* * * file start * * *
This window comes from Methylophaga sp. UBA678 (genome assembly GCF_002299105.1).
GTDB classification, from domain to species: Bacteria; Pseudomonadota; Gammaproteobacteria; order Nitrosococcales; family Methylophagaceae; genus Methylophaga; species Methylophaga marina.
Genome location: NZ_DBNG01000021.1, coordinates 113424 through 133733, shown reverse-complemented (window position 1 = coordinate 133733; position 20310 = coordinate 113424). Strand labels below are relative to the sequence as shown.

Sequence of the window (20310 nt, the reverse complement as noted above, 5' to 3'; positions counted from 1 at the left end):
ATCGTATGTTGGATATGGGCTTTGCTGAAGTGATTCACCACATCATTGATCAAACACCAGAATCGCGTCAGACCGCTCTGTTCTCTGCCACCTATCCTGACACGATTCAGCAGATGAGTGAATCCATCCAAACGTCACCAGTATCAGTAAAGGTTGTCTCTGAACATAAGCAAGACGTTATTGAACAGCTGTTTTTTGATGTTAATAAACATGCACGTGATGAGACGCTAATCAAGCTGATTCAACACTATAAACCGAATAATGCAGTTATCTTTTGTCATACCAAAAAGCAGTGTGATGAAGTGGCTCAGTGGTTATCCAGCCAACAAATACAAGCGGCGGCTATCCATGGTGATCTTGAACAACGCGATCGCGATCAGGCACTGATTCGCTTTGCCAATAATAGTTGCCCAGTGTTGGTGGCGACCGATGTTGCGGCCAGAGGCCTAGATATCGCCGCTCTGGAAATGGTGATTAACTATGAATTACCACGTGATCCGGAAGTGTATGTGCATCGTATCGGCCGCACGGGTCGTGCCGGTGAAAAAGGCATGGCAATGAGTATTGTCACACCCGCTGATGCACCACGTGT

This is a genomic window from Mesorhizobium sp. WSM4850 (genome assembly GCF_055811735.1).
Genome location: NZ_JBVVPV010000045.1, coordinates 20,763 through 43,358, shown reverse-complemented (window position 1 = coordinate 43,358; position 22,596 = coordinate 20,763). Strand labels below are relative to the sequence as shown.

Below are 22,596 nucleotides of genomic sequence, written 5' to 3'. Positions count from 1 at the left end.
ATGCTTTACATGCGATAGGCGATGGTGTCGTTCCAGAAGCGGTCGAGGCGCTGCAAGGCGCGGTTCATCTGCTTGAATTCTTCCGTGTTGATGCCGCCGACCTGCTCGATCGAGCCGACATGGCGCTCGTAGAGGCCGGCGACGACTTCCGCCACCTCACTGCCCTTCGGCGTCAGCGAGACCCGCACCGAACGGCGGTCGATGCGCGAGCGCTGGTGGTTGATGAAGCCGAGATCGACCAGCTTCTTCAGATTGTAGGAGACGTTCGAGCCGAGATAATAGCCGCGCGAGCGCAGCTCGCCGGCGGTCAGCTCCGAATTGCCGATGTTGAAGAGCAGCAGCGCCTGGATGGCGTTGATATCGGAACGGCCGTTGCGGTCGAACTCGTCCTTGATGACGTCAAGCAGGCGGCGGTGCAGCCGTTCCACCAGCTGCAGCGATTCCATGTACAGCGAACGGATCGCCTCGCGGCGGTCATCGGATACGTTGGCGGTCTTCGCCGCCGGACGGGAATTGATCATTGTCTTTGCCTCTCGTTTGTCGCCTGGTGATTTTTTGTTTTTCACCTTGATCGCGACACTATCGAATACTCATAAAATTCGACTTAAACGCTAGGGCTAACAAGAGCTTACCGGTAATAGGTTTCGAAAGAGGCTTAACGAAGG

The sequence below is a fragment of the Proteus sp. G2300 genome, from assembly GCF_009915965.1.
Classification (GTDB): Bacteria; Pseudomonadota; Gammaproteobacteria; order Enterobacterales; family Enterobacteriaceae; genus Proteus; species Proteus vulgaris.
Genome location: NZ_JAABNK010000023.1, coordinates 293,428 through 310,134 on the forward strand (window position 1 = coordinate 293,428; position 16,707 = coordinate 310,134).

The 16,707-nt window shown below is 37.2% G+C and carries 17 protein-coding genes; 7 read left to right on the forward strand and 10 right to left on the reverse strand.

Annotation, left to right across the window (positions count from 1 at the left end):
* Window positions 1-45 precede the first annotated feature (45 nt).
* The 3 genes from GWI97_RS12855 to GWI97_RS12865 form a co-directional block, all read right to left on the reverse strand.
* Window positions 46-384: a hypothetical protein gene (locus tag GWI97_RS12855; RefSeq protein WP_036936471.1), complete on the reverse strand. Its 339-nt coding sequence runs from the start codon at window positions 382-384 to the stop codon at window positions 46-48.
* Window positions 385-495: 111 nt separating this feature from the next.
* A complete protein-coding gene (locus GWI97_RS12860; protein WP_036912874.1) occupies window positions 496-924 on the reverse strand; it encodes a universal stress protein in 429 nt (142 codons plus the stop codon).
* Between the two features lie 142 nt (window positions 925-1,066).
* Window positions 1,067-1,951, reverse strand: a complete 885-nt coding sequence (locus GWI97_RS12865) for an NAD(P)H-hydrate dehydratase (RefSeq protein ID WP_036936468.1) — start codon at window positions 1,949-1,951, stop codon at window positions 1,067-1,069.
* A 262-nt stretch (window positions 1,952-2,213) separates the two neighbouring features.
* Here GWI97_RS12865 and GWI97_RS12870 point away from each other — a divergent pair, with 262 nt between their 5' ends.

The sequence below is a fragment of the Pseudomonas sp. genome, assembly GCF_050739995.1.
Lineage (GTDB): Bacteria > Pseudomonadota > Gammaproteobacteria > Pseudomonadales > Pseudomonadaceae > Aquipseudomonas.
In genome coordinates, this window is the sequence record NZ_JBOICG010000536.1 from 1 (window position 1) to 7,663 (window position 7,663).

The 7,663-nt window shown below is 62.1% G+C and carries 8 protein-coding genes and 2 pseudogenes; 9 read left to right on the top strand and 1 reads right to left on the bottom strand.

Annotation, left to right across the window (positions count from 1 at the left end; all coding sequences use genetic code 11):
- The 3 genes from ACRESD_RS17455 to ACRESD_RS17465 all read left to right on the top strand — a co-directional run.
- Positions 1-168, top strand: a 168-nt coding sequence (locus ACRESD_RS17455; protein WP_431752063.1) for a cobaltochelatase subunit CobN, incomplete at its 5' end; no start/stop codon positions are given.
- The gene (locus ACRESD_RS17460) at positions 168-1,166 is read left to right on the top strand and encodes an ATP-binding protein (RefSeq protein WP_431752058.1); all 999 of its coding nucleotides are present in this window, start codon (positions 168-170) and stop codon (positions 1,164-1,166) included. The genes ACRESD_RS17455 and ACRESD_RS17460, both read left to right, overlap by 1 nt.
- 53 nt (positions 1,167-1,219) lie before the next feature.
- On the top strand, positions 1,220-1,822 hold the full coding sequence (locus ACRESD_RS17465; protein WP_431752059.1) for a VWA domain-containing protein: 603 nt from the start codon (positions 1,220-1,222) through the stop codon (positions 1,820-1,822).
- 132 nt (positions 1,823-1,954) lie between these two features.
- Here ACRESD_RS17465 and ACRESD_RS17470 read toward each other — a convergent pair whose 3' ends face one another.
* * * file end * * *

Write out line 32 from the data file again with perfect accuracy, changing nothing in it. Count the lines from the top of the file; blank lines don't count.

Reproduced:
- 53 nt (positions 1,167-1,219) lie before the next feature.